Note: Because I learned how to make these recipes in a hands on a way (read: my hands were too buttery to document the experience with my camera). The photos in the melaoui recipe were taken from an article on for how to make traditional Melaoui step by step.

(to your health)

Monday, April 16, 2012

A funny thing happened on the way to Marrakech...

This past week was wonderful.

We had visitors from the United States (read: my boyfriend's parents came to Morocco for the first time!) and we had a great week showing them around Rabat and Marrakech. It is always an interesting experience having guests. Not only does it give you an excuse to take time off from work, but it encourages you to see the world around you from a new perspective. Things that you take for granted -nearly getting hit by speeding cars when trying to cross the road, weaving through the old medina streets, living less than ten minutes away from the King's palace, to name a few - all become special things again.

It also gave us a reason to re-visit Marrakech. When I mention Morocco to friends, family, and strangers back at home, one of the most common outbursts I get is, "oh, Marrakech, right?" or "Marrakech Express!". In a nutshell, Marrakech is one of the most well-known aspects about Morocco. Naturally, as a tourist with less than a week to explore the country, it is a high-priority destination. The stories of snake charmers, story tellers, monkeys, and fortune tellers are not hyperbole, but rather reality. The old medina that we stayed in feels more chaotic than our familiar Rabat medina. Not only is it packed with tourists and polyglot shopkeepers haranguing said tourists, but there are also donkeys pushing carts filled with anything from fresh produce, engine parts, or cases of Coca-Cola. Did I mention everyone rides motor bikes? Even women in djellabas and head scarves?

Outside of the congested medina streets are high red clay walls that wrap around the city and seem to glow as the sun sets, setting fire to the palm trees and ducking behind the tall distant mountains that are still capped in snow.

Marrakech is no exception to the rule that Moroccans live in a world of paradox, where you find elements of tradition next to modernity, a desert climate next to snow-capped mountains, an illiterate man who has never left the country can speak multiple languages. It is this juxtaposition of opposites that makes Morocco so culturally rich and expansive. There is no one singular Moroccan experience.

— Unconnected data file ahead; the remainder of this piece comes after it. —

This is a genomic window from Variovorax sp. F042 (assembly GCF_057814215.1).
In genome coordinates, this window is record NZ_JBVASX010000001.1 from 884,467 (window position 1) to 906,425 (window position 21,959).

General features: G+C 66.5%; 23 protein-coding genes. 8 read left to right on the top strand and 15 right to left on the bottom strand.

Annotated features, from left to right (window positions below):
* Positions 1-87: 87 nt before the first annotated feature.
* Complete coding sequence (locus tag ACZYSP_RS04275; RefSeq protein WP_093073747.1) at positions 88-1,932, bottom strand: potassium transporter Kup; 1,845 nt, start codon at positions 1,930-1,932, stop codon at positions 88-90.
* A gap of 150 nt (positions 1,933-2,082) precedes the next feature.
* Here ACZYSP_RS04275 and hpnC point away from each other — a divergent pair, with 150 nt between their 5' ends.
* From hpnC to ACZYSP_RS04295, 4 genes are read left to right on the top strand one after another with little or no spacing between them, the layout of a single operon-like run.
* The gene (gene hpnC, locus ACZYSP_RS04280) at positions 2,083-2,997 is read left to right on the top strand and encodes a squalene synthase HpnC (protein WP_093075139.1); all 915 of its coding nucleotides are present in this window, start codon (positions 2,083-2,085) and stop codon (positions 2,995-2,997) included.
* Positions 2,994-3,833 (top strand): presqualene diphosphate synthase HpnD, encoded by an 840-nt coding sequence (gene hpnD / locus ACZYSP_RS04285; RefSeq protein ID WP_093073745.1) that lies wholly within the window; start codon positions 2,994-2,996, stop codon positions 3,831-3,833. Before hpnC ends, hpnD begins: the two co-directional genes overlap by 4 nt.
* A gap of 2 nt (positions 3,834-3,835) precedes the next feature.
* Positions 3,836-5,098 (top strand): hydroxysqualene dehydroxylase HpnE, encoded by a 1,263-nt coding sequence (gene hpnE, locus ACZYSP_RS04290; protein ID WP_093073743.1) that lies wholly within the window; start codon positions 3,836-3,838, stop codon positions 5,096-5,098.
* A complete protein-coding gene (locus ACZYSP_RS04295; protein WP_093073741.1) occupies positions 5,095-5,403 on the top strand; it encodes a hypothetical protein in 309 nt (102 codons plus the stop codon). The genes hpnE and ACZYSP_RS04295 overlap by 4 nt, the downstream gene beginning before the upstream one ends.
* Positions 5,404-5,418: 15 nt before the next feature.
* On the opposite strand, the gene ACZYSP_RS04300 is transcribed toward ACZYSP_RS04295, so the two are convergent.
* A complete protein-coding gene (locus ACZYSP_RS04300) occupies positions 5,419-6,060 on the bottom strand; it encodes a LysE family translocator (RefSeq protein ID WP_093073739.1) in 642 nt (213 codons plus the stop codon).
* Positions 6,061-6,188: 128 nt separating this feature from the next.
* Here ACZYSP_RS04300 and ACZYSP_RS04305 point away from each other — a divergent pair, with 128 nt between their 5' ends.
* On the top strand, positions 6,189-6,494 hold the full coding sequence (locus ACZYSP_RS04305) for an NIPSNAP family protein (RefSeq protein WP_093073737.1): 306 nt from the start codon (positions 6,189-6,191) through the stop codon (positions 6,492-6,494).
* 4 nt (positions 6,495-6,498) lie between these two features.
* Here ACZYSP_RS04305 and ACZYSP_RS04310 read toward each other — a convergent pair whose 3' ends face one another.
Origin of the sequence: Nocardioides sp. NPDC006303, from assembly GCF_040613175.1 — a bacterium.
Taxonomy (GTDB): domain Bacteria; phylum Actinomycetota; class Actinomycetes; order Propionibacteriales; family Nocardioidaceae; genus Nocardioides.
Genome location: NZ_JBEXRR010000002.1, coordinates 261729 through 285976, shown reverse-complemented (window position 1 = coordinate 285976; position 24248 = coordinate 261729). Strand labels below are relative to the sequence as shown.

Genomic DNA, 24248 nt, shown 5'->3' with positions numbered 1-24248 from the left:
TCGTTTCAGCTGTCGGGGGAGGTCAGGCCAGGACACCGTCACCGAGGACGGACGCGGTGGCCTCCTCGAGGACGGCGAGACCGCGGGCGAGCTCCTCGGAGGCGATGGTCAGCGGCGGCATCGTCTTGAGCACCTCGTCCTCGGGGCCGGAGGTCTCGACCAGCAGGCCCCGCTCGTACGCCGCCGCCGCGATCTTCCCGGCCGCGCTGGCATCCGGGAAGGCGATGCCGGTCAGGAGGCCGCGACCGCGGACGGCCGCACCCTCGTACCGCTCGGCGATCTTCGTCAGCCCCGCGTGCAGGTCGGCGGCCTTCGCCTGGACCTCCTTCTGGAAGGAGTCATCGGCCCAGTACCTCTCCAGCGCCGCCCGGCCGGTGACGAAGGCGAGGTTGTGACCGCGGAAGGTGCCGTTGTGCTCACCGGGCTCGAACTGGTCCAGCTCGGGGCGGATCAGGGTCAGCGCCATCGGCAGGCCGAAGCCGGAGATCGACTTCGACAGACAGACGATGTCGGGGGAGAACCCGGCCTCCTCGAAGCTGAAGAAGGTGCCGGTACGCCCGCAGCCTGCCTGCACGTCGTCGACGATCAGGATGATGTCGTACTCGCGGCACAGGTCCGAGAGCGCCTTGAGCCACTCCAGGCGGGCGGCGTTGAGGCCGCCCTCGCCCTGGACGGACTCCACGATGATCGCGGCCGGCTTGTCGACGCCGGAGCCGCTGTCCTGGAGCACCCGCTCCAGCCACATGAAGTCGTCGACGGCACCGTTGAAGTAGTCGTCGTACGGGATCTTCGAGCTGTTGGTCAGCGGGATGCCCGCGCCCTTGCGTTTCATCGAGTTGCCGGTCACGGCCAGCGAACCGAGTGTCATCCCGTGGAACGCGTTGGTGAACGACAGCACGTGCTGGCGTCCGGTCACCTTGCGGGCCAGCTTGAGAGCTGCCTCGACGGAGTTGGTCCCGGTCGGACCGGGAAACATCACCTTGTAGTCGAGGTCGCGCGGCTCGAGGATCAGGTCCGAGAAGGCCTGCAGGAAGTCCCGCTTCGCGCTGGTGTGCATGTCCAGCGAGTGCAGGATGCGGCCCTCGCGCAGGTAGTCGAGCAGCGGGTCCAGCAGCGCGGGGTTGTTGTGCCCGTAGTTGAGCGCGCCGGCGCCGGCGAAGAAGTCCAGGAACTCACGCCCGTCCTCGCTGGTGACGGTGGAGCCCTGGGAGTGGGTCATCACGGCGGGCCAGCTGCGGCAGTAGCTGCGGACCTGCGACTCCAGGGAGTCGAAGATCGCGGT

With that being said, I'd like to share a particularly unique experience that happened to us on the train to Marrakech. The train ride between Rabat and Marrakech takes about 4 and a half hours. The first time I took a weekend trip there my friends and I bought 2nd class tickets, without knowing that in second class there is no limit to how many tickets could be sold. Long story short? We ended up standing body-to-body in a sweaty train car for half of the ride before we could find a seat. Ever since then I have learned my lesson. For long train rides I always pay a little more and buy a first class ticket. First class is the only section of trains in Morocco where your ticket corresponds to a specific seat and car number. Especially since we were traveling with guests, we thought that our choice would give us peace of mind. We took an early morning train and within minutes of departing the Rabat Ville station we all began to nod off.

I didn't notice that a few stops into our trip a young woman (about my age, in her 20's) got into our car and sat in the empty seat next to me. About twenty minutes later, my boyfriend nudged my arm to wake me up when he noticed the girl next to me writhe about and then fall to the floor, totally sprawled out between the two rows of chairs facing one another. My first thought was perhaps she was having a seizure, but I quickly realized that this couldn't be the case. Her eyes seemed glazed over and she was moaning loudly and uncontrollably as she tried to rip her shirt off. She seemed really upset and started dry heaving. The only thing we could do was try to wake her up, but nothing seemed to work. Within seconds, she began having what is best described as a severe tantrum. She flailed her legs and arms in all directions with great force while still moaning loudly. So loud, in fact, that by this point we had acquired a bit of an audience outside our car looking on in awe. The next thing I knew she began slurring a single phrase in Arabic over and over. It was difficult to understand exactly what she was saying, but from what I could gather, it was something to the tune of, "he has everything, I am alone." Later, she began reciting what seemed like Quranic verses, "Allahu Akbar" (God is Great), "La ila illa allah wa Muhammad rassoul allah" (There is no God but God and Mohamed is His prophet), and another verse about "Shaytan" (Satan).

An older woman from a neighboring car came in to help us try and restrain her. Without missing a beat, she immediately called her daughter to bring her a bottle of water and her perfume. When I saw how relatively calm she was by this seeming medical anomaly happening before us, I began to piece together my knowledge of Moroccan folkloric culture. I started to wonder if this was what Moroccans call a djinn (spirit) possession. The woman began to spritz the girl's face with water and then sprayed perfume around her face, presumably in attempt to make her come to her senses. Nothing seemed to work. She didn't flinch at the water. She continued to moan and wail the same phrases over and over again. Shortly after, the people in the car took her iphone and started playing a Surah from the Quran off of her iphone's iTunes library and tried to hold it up to her ear. I was pinned to my seat, trying to sort out my own feelings about the event happening in front of my eyes. Should I be scared? Uncomfortable? Intrigued? Excited? All I knew was I wanted to stay calm, alert, and absorb as much of the scene as possible. Within minutes, the conductor of the train came in and started to help move the girl off the floor and lay her down on a row of chairs, helping another man in the car pin down her limbs as she tried to kick them off.